IF you are running a pound;7.3 billion business and you want to get the punters in, what is the best way to keep your customers and attract new ones?
Research organisations from the Learning and Skills Development Agency to the universities and the National Institute for Adult Continuing Education spend millions probing the educational arguments and mapping the nation's needs.
But Bryan Sanderson, chairman of the Learning and Skills Council, was amazed, when he took office last April, that no one was asking customers in significant numbers what they actually wanted. "Britain is poor at collecting data on learning and skills. Go to the States and this information is there in swathes," he said.
His business instincts told him that the consumers ("learners") were not tested in any depth for their attitudes or motivation.
Mr Sanderson is mindful of the pitfalls of exaggerating the role of the customer. "If it turns out that everyone wants to be either a brickie or hairdresser, do you seriously turn the whole training sector round to cater for such narrow goals? Of course you do not."
The fundamental point he learned as chairman of BP is that "you cannot change attitudes unless you know what those attitudes are".
A research base that addresses only the nation's needs and the perceptions of providers will always fall short of the mark, he said, in an interview with FE Focus to launch the first such national survey of consumers.
But can you sell education and training as though it were so many gallons of unleaded from a petrol pump? Again, he said, of course not. However, without a clearer idea of what motivates people to learn and where they want to learn it, "we cannot shape policy to meet out targets," he said. What he was doing at BP - and now repeating as chair of BUPA - was to turn the consumer on to the product.
"The impact of the consumer in private industry is enormous."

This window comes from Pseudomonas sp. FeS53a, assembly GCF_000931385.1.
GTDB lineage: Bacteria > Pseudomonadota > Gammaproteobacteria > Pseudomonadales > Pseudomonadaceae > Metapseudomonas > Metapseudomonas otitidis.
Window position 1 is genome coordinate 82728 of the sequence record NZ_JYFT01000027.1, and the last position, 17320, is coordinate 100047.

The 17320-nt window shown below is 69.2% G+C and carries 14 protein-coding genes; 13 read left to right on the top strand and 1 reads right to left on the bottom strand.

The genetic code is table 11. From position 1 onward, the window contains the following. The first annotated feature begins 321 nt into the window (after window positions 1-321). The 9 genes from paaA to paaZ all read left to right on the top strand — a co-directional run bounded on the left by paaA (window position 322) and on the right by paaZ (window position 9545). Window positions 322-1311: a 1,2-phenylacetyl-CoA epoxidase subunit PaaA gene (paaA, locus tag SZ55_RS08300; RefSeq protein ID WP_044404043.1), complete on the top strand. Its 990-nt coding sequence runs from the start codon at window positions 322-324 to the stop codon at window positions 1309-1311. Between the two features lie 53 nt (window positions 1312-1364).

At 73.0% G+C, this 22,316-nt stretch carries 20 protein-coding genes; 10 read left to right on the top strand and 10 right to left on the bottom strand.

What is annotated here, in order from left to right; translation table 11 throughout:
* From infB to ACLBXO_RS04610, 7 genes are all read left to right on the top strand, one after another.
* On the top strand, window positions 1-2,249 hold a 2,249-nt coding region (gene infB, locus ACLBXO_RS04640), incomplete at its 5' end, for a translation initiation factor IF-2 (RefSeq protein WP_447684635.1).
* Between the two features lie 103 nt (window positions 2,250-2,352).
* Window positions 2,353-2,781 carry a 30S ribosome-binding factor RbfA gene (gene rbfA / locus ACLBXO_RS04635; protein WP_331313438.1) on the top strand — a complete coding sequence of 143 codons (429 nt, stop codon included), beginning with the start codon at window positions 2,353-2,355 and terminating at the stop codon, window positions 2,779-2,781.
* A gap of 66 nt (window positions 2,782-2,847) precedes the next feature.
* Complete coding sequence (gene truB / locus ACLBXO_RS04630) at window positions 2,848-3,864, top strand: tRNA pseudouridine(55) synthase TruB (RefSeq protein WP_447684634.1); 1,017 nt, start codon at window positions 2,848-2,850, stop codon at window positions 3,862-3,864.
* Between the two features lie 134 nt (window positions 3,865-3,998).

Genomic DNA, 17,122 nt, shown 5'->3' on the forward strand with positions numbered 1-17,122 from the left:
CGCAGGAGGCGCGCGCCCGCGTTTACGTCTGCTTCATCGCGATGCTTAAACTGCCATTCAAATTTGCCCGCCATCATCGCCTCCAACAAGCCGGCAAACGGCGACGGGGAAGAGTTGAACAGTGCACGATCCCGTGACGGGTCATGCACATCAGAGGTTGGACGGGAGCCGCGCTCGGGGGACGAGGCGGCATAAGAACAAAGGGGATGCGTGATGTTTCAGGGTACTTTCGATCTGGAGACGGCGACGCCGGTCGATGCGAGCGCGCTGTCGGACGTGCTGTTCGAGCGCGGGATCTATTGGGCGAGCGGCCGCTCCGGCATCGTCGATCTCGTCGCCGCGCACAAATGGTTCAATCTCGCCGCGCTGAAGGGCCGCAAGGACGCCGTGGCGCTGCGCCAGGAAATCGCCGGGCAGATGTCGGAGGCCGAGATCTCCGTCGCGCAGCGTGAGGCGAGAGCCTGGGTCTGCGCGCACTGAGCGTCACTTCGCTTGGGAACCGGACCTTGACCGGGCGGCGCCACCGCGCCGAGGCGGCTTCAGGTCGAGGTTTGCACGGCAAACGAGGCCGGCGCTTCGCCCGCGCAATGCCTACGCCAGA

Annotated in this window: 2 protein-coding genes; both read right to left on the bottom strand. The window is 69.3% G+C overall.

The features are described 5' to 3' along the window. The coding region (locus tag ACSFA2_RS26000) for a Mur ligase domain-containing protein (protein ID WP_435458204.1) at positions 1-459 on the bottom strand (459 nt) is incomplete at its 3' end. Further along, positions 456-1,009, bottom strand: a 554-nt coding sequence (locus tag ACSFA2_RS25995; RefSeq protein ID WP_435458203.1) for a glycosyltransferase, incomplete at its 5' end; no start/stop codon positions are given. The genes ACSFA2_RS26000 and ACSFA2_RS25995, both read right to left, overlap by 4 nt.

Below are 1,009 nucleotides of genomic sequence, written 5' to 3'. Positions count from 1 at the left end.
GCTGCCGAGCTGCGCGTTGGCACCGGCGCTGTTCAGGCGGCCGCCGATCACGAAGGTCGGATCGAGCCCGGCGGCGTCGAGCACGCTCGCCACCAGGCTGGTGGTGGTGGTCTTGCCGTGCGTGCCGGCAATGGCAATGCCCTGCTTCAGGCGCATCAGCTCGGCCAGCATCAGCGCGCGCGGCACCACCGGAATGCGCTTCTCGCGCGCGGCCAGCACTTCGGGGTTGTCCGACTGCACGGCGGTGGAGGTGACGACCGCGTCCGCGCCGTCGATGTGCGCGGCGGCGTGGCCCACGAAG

When BP carried out such research they were in for a shock. "The petrol station is the flagship, so it is important to have public perceptions for success. We found that the colour green was well received. It had good connotations to do with the environment."
But when they probed further, they found that long-held assumptions were wrong. It was thought that men bought most of the petrol. "But six out of 10 purchases were by women and they said the shield (logo) was aggressive and hard - hence our new logo."
Something in excess of pound;2 million will be spent over the next five years asking 110,000 learners - through independent pollsters NOP - what they think of the education and training offered to them. Mr Sanderson is hoping the survey will do for education what similar research did for BP. "It resulted in a 10 per cent rise in sales."
The LSC survey will ask a representative sample of 16-year-olds what they think of choices offered, what they want and what motivates them. Tests of customer satisfaction will help compare types of learning and judge where colleges and sixth forms score.
But, he said: "Instant results aren't all that enlightening. You get the valuable results over time."
Many colleges do similar studies on a smaller local scale. The LSC work is intended to supplement, not duplicate, local surveys by colleges and other providers. Nor is it meant to be exact science. "We don't test them to the last percentage point - we are interested in trends.
"I'm very concerned about how we get to the bottom 20 per cent of the population who, typically, dropped out of school - how we get them back into learning."
The survey will be conducted three times a year, with about 8,000 students interviewed by telephone each time. Fieldwork for the first survey started this week.
"We are not intending the survey to be a check on local provision or on individual colleges and other providers. However, the findings will play an important role in helping to shape LSC policy," he said.